The reason is that his love is based solely on his own will and not on us. Of course, we can please or displease our Father. But this does not change the degree to which he loves us. He has adopted us as his sons, so he loves us as his sons (John 17:26). A good father – and only God is good (Mark 10:18) – does not love his son less or more, depending on behaviour. And God is a perfect Father whose love for us is unconditional. So we “get in” his love by his grace and “stay in” his love by his grace.
Still, it is easy for us to think we must complete our Christian life by works, even though we began it by grace. Paul dealt with this problem when he wrote his letter to the Galatians church. There he reprimands them on this very problem when he says:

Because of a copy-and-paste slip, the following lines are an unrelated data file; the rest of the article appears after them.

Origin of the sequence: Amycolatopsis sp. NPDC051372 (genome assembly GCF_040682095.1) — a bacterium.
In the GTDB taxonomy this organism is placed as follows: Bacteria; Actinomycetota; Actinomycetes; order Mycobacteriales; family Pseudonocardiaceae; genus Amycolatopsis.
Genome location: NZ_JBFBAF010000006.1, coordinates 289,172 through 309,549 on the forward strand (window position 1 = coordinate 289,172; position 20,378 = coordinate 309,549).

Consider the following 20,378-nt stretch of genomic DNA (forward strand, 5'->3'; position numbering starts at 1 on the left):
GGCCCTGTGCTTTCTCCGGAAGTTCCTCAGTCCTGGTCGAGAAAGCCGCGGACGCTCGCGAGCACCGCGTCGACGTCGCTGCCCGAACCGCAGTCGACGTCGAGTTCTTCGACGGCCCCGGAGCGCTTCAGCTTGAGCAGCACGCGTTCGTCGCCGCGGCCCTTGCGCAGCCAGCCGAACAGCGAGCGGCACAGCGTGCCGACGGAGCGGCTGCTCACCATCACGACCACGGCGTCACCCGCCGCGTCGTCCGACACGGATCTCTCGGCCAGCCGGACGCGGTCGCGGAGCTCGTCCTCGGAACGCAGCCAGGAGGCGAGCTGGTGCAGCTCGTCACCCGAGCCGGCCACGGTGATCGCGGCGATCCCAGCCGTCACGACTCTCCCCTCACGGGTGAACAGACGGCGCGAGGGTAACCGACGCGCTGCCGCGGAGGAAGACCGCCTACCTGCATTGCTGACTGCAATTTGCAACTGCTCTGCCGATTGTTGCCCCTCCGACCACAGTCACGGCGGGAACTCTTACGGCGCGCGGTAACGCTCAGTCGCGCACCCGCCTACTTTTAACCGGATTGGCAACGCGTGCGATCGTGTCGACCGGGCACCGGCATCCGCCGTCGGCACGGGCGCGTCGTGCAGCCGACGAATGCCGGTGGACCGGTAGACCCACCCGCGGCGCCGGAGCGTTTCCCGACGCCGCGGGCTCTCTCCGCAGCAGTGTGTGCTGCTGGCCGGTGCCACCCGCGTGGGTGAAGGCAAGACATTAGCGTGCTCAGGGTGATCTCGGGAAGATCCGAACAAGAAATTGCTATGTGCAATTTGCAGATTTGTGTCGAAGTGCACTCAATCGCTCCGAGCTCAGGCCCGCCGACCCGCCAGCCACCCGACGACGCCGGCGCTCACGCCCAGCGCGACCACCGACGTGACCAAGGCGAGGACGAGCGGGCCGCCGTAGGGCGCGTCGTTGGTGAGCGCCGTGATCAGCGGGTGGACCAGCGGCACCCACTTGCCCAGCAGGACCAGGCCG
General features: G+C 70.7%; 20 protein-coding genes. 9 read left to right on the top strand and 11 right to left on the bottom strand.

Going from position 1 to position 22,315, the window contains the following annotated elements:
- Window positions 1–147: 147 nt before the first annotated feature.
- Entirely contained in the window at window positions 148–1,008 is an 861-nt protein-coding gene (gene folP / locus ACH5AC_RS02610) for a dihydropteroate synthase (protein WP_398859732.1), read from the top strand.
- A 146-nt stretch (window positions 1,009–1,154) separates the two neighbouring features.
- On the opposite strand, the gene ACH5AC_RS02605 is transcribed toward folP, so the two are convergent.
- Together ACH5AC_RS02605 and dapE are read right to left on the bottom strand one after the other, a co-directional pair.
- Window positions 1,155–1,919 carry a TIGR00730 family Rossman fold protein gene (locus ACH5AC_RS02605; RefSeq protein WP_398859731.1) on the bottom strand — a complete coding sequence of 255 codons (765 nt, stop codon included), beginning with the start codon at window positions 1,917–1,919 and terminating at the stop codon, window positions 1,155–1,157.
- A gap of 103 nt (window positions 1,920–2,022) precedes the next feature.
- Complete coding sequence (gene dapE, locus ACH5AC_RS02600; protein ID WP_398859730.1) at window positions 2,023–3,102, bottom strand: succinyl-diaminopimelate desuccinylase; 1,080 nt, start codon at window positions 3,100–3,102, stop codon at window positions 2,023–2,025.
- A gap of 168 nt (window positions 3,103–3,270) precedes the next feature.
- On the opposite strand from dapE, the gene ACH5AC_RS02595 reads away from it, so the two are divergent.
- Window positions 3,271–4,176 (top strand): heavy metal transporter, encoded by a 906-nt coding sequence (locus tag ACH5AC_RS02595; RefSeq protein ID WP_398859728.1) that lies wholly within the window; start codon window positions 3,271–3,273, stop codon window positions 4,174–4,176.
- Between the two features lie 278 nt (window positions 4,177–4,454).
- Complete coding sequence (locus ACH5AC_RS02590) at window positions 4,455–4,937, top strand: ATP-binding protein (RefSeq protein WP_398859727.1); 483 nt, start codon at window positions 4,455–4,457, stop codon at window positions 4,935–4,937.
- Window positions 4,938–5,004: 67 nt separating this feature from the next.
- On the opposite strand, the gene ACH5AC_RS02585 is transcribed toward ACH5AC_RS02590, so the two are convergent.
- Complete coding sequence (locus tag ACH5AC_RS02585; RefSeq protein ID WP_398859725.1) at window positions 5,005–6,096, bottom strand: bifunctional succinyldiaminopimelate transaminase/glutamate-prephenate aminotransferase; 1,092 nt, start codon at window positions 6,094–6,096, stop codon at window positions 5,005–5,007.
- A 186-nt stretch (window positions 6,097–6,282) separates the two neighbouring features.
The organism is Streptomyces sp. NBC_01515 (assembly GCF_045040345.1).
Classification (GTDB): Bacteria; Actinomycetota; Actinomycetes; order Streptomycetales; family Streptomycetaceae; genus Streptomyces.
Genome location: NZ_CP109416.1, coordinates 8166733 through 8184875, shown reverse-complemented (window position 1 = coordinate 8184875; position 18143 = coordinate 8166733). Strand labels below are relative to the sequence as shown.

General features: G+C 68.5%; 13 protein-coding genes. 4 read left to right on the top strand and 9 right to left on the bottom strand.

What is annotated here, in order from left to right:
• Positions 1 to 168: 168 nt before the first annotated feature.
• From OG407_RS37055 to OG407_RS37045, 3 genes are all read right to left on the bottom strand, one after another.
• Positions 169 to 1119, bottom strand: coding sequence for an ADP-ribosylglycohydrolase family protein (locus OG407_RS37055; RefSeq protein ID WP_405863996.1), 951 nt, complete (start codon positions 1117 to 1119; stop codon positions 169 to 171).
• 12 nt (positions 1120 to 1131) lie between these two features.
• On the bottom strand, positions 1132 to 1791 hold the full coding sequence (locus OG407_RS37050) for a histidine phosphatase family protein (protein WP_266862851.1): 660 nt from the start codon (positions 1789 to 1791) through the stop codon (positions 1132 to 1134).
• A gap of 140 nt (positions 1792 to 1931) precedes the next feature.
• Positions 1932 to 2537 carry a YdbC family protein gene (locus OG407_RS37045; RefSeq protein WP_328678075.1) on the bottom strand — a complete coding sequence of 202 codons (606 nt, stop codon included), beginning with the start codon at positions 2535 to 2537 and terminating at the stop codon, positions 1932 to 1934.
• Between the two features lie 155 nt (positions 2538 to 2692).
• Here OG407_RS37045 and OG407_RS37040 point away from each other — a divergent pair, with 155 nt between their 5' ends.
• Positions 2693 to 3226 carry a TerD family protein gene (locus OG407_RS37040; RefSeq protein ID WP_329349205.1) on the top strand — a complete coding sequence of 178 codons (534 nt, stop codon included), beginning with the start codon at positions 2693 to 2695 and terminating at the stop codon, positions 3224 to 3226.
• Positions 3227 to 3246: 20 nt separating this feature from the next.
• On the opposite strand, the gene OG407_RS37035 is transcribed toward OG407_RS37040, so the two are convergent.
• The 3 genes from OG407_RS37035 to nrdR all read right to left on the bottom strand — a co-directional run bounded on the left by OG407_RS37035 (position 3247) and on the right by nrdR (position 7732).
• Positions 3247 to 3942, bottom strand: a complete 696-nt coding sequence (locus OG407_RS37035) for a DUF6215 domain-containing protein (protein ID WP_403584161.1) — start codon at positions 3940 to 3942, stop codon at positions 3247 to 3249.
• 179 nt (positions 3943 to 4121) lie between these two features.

O foolish Galatians! Who has bewitched you? It was before your eyes that Jesus Christ was publicly portrayed as crucified. Let me ask you only this: Did you receive the Spirit by works of the law or by hearing with faith? Are you so foolish? Having begun by the Spirit, are you now being perfected by the flesh? (Galatians 3:1-3)
Good works after our conversion do not keep us in God’s love; his love is always an undeserved gift of grace from now to eternity. It is because God loves us that our greatest desire is to please him by doing good works God has prepared for us (Ephesians 2:10).
Paul now explains to us the proof of God’s love. He states in verse 8, “God shows his own love for us”(v. 8). The word “shows” is a weak translation. Other translations use the word “demonstrate” but this does not bring out the whole meaning. The emphasis is “to provide evidence of a personal characteristic or claim through action” (bdag). In other words, amazingly, it means that God is proving to us his love for us. And the action he does as a demonstration of this proof is “while we were still sinners, Christ died for us.”